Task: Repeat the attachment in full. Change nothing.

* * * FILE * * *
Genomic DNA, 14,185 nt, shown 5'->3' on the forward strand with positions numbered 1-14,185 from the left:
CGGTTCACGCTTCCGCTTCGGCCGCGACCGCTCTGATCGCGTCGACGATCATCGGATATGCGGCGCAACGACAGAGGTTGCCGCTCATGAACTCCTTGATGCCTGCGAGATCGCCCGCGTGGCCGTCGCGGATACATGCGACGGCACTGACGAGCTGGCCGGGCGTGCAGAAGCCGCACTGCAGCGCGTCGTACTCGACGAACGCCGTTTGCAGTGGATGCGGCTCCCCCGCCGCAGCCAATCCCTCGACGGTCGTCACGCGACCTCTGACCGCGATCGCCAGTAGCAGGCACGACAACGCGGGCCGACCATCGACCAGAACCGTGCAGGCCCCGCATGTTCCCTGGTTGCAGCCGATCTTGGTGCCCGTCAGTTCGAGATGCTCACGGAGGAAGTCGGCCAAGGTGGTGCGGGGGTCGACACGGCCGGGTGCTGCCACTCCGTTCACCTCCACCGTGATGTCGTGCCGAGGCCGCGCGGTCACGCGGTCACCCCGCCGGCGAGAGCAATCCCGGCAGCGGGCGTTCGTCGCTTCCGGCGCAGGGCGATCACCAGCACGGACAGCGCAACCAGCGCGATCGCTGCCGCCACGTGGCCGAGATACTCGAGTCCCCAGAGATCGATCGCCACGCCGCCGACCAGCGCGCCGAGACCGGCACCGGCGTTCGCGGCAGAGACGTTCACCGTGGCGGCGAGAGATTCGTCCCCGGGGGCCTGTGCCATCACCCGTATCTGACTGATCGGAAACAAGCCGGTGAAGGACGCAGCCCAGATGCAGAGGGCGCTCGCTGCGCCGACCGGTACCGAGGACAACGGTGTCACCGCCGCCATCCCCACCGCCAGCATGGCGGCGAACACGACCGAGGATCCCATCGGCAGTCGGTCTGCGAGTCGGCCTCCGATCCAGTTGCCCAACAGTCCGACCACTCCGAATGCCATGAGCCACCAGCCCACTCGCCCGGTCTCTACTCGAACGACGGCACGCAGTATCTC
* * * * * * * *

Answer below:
Genomic DNA, 14,185 nt, shown 5'->3' on the forward strand with positions numbered 1-14,185 from the left:
CGGTTCACGCTTCCGCTTCGGCCGCGACCGCTCTGATCGCGTCGACGATCATCGGATATGCGGCGCAACGACAGAGGTTGCCGCTCATGAACTCCTTGATGCCTGCGAGATCGCCCGCGTGGCCGTCGCGGATACATGCGACGGCACTGACGAGCTGGCCGGGCGTGCAGAAGCCGCACTGCAGCGCGTCGTACTCGACGAACGCCGTTTGCAGTGGATGCGGCTCCCCCGCCGCAGCCAATCCCTCGACGGTCGTCACGCGACCTCTGACCGCGATCGCCAGTAGCAGGCACGACAACGCGGGCCGACCATCGACCAGAACCGTGCAGGCCCCGCATGTTCCCTGGTTGCAGCCGATCTTGGTGCCCGTCAGTTCGAGATGCTCACGGAGGAAGTCGGCCAAGGTGGTGCGGGGGTCGACACGGCCGGGTGCTGCCACTCCGTTCACCTCCACCGTGATGTCGTGCCGAGGCCGCGCGGTCACGCGGTCACCCCGCCGGCGAGAGCAATCCCGGCAGCGGGCGTTCGTCGCTTCCGGCGCAGGGCGATCACCAGCACGGACAGCGCAACCAGCGCGATCGCTGCCGCCACGTGGCCGAGATACTCGAGTCCCCAGAGATCGATCGCCACGCCGCCGACCAGCGCGCCGAGACCGGCACCGGCGTTCGCGGCAGAGACGTTCACCGTGGCGGCGAGAGATTCGTCCCCGGGGGCCTGTGCCATCACCCGTATCTGACTGATCGGAAACAAGCCGGTGAAGGACGCAGCCCAGATGCAGAGGGCGCTCGCTGCGCCGACCGGTACCGAGGACAACGGTGTCACCGCCGCCATCCCCACCGCCAGCATGGCGGCGAACACGACCGAGGATCCCATCGGCAGTCGGTCTGCGAGTCGGCCTCCGATCCAGTTGCCCAACAGTCCGACCACTCCGAATGCCATGAGCCACCAGCCCACTCGCCCGGTCTCTACTCGAACGACGGCACGCAGTATCTC